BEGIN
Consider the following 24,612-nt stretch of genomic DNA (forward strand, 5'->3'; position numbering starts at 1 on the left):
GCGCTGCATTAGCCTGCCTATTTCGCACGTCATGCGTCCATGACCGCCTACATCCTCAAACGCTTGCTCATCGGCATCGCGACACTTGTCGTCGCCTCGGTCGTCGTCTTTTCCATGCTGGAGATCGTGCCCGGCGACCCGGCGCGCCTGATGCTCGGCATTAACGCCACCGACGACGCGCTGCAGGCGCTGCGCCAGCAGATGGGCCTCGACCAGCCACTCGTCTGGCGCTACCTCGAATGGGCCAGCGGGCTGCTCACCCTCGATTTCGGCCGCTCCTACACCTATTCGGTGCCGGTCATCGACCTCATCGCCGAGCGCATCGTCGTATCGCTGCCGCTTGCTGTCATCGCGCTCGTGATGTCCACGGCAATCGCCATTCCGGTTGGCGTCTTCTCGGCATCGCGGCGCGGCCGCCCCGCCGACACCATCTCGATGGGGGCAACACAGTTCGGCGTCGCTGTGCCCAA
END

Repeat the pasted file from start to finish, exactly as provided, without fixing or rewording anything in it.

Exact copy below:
Consider the following 24,612-nt stretch of genomic DNA (forward strand, 5'->3'; position numbering starts at 1 on the left):
GCGCTGCATTAGCCTGCCTATTTCGCACGTCATGCGTCCATGACCGCCTACATCCTCAAACGCTTGCTCATCGGCATCGCGACACTTGTCGTCGCCTCGGTCGTCGTCTTTTCCATGCTGGAGATCGTGCCCGGCGACCCGGCGCGCCTGATGCTCGGCATTAACGCCACCGACGACGCGCTGCAGGCGCTGCGCCAGCAGATGGGCCTCGACCAGCCACTCGTCTGGCGCTACCTCGAATGGGCCAGCGGGCTGCTCACCCTCGATTTCGGCCGCTCCTACACCTATTCGGTGCCGGTCATCGACCTCATCGCCGAGCGCATCGTCGTATCGCTGCCGCTTGCTGTCATCGCGCTCGTGATGTCCACGGCAATCGCCATTCCGGTTGGCGTCTTCTCGGCATCGCGGCGCGGCCGCCCCGCCGACACCATCTCGATGGGGGCAACACAGTTCGGCGTCGCTGTGCCCAA